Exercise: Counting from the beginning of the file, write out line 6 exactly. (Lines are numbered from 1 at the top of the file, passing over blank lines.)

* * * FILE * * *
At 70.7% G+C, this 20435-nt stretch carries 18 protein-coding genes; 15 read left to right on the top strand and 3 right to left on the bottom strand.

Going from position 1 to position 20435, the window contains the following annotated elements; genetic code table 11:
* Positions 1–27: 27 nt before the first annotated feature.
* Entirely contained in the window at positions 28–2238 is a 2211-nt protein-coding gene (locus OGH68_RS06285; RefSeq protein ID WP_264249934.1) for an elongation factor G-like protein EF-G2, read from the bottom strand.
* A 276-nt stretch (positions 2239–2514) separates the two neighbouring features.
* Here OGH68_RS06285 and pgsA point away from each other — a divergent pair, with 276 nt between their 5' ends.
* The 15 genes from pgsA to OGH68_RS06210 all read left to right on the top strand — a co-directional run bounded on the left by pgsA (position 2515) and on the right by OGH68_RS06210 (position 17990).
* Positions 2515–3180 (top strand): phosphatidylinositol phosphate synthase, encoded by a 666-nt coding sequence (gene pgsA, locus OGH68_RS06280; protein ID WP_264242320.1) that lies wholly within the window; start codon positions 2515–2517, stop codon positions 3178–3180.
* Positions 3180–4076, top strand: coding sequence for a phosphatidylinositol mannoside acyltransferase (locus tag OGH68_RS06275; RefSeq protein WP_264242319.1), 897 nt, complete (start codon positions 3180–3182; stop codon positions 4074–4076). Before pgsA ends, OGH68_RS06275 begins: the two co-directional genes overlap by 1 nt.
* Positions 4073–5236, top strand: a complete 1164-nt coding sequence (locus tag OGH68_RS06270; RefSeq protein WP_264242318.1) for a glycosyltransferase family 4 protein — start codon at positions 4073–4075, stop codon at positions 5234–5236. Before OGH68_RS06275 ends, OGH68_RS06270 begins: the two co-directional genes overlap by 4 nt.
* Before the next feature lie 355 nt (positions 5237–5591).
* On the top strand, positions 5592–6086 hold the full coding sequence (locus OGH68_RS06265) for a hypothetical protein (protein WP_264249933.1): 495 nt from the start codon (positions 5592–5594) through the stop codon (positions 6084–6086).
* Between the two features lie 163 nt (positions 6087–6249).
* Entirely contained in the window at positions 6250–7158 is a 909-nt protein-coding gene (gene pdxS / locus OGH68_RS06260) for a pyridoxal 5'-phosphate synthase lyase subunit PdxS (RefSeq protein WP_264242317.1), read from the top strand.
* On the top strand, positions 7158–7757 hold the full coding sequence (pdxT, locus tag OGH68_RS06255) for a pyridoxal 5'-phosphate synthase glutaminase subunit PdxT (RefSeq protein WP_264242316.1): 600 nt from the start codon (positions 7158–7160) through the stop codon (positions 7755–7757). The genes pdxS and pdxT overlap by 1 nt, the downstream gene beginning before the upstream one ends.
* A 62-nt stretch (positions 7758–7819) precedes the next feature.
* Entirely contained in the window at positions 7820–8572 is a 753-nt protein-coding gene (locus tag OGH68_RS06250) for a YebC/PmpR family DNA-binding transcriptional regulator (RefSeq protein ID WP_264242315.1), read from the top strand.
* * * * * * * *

* Here OGH68_RS06285 and pgsA point away from each other — a divergent pair, with 276 nt between their 5' ends.